dialysis treatmentDialysis access, also known as hemodialysis access, peritoneal access, or vascular access, is a method used to reach the blood so it can be cleaned and filtered. If your kidneys fail, dialysis therapy is important as an alternative to or before a kidney transplant. Dialysis access can be carried out in many ways, with a fistula, graft, or catheter the three most common methods. The procedure itself can be carried out on roughly ten sites around the body and is considered a form of minor surgery.

What Is Dialysis Access?

Vascular or dialysis access is a lifeline for people with kidney problems. An access is a way to reach your blood so that it can be cleaned effectively. The access procedure typically needs to be performed for the rest of your life or until you receive a successful kidney transplant.gender.

dialysis access

If a kidney transplant is unsuccessful, the dialysis process can be started again. This treatment is essential for people with end-stage kidney disease and needs to be carried out by a qualified vascular specialist. Some forms of acute kidney failure may get better after treatment.

When Is Dialysis Needed?

Dialysis is used to replace healthy kidney function for people in the end stages of kidney disease. When the kidneys are unable to take care of the body, this form of treatment can save and extend lives. Dialysis is also used sometimes on a short-term basis to treat acute kidney failure.

Dialysis is typically used when someone loses 85-90 percent of their normal kidney function and has an estimated glomerular filtration rate (GFR) of less than 15. Your GFR is calculated using the results of your blood creatinine test, age, body size, and gender.

Methods Of Dialysis Access

dialysis access surgery

Several dialysis access methods are available, with a vascular specialist able to cater a treatment plan based on your symptoms and needs.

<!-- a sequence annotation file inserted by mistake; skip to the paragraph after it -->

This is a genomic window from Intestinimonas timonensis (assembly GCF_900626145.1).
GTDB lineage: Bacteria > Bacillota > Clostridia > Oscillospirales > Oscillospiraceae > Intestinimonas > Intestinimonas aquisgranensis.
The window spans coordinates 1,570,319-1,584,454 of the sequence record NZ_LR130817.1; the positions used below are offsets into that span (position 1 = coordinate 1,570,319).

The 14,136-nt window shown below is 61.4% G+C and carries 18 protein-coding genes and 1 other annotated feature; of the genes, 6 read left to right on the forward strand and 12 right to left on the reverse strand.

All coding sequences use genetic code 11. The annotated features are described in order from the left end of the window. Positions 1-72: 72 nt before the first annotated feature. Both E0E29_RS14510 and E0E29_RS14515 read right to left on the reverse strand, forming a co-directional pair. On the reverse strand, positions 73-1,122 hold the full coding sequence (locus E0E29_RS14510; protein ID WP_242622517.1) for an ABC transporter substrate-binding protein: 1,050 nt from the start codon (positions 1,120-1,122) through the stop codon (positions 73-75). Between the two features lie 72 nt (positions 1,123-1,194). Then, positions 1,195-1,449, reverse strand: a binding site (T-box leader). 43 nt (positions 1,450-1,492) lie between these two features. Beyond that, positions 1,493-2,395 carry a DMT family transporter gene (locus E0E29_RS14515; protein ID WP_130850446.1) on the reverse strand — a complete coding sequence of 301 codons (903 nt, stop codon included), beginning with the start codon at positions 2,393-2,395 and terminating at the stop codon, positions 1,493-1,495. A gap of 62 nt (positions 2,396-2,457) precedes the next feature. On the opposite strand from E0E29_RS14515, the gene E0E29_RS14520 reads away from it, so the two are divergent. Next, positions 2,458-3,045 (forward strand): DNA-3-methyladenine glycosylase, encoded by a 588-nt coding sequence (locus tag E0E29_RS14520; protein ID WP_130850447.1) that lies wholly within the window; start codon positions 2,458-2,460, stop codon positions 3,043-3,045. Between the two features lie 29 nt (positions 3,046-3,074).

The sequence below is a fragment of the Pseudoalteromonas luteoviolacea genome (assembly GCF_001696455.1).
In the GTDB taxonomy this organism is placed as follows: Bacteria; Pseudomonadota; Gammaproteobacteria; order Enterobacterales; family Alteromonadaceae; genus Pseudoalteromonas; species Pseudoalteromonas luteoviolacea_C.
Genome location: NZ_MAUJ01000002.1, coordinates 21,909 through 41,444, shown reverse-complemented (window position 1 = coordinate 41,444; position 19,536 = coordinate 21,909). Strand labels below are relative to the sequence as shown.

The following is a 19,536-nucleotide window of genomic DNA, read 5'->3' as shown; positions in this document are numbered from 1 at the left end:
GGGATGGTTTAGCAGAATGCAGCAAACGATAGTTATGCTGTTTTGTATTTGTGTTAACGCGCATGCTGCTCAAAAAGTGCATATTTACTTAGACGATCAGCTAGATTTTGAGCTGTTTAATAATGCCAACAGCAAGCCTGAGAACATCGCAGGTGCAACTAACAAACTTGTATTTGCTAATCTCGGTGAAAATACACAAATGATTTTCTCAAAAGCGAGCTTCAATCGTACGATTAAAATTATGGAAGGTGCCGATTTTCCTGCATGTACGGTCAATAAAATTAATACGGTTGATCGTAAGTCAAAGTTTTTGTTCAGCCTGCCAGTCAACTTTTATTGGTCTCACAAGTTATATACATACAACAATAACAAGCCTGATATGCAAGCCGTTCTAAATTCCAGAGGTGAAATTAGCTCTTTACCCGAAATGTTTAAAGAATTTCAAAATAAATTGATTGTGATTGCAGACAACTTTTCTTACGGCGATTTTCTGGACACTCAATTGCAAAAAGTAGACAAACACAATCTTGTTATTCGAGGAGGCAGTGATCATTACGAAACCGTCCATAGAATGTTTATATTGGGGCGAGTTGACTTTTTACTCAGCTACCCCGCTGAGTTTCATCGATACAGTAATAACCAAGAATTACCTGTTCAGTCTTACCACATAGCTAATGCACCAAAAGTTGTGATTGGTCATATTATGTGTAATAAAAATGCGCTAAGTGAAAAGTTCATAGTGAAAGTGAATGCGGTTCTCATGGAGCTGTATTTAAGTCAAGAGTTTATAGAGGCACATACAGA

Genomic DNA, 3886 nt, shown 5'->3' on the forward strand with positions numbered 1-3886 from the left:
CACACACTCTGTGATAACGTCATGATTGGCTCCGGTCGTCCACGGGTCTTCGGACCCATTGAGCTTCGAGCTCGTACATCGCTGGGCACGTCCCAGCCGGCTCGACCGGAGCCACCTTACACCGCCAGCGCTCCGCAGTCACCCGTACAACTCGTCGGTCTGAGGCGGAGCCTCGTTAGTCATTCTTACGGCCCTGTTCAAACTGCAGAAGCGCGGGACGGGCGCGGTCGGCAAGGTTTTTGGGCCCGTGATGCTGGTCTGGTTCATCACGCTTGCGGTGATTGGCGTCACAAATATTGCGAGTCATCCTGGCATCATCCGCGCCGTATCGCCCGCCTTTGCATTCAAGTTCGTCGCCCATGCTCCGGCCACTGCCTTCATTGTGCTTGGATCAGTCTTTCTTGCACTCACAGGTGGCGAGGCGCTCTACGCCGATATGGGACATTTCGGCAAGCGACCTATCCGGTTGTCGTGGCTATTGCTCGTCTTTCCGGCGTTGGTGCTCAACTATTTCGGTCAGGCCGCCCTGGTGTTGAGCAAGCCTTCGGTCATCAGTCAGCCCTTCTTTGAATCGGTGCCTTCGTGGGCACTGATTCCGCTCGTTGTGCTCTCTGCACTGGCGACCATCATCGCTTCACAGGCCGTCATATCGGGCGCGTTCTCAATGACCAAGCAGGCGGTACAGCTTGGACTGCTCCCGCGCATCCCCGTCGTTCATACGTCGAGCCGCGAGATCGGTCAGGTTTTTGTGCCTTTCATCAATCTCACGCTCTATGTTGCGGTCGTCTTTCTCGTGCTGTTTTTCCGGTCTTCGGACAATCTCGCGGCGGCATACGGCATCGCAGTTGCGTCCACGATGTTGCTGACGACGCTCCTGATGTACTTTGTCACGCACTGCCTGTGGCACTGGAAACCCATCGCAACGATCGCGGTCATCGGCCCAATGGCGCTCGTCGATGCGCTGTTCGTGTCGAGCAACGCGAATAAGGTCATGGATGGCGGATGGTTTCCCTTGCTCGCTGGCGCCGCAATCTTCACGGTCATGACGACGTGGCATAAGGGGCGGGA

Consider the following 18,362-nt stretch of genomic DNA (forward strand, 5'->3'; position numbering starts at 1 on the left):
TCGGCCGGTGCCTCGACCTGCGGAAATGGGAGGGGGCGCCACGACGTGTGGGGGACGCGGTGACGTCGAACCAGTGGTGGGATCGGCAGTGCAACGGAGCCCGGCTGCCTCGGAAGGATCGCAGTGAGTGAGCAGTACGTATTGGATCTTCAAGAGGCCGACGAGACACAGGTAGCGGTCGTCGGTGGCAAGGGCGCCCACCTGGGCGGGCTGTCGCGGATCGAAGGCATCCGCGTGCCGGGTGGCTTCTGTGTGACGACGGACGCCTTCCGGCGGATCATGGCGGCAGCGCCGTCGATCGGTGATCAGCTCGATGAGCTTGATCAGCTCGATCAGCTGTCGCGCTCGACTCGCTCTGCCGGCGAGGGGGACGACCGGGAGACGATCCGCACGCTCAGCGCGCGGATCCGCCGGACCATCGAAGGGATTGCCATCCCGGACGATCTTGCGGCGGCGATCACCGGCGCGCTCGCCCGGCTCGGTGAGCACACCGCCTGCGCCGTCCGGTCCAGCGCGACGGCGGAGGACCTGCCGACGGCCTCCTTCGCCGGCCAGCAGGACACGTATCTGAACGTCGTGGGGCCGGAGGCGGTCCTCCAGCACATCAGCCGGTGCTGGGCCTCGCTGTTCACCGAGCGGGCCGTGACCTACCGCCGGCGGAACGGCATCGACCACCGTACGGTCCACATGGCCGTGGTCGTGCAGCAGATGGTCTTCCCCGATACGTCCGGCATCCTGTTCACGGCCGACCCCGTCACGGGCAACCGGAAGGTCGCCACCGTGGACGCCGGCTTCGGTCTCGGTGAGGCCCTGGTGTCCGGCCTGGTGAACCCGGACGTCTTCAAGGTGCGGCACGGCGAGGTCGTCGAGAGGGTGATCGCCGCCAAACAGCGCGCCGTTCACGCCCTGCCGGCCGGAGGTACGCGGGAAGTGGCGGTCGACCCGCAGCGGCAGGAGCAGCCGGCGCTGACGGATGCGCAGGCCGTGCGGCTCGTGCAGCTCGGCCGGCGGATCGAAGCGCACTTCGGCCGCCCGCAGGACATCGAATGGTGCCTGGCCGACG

Arteriovenous (AV) fistula

An AV fistula involves an organic link between an artery and a vein under the skin of your arm. This method of dialysis access is often described as the most effective because it only involves your own blood vessels. While fistulas can work for most people, they may not function properly when there is an underlying medical condition, a blood vessel disease, or a pacemaker. This method of dialysis access can last for years or even decades in certain conditions.

Arteriovenous (AV) graft

An AV graft involves making a connection between an artery and a vein using a piece of synthetic or bovine vein. While the tissue used is not your own and may be synthetic, this method of dialysis access is generally considered to be the second-best option. An AV graft may be more susceptible to infection and blood clots than a fistula, with the access needing to be replaced after a few years and declotting procedures possibly needed.

Hemodialysis (HD) catheter

A catheter is a soft synthetic tube that's usually placed in your neck or another large vein. A catheter has a Y-shaped appearance, with one end of the tube going into a central vein in your chest and the other joining with your heart. While a catheter can be placed and removed on the same day, the risk of disease and death is higher due to the close connection with your heart. Catheters are often used to provide temporary access, especially when the existence of weak blood vessels rules out other access methods.

Types of Dialysis

There are three main types of dialysis treatment: hemodialysis, peritoneal dialysis, and hemofiltration. There are also two secondary types that use a combination approach (hemodiafiltration), or an alternative diet-based approach (intestinal dialysis).

dialysis access specialistsHemodialysis

Hemodialysis is the most common reason for dialysis access, with the patient's blood pumped through the blood compartment of a dialyzer composed of a filter membrane and dialysate compartment. This permeable filter structure is made from a network of tiny synthetic fibers. Blood flows from the body through these fibers, with waste products removed and clean blood returned to the body.

Peritoneal Dialysis

Peritoneal dialysis access is a type of dialysis access that can be performed at home, although minor surgery is still needed to set up and maintain the equipment. This form of dialysis runs a sterile solution with glucose around the peritoneal and abdominal cavity, with this solution used to clean the blood and changed regularly. While this treatment is not as effective as hemodialysis, it can be carried out over a longer period.


Hemofiltration is similar in many ways to hemodialysis, with blood pumped through a dialyzer but no dialysate used. This treatment works due to the pressure gradient that exists across the filter membrane. Hemofiltration can clear dissolved substances with a large molecular weight, with salts and water also removed and replaced with a substitution fluid.

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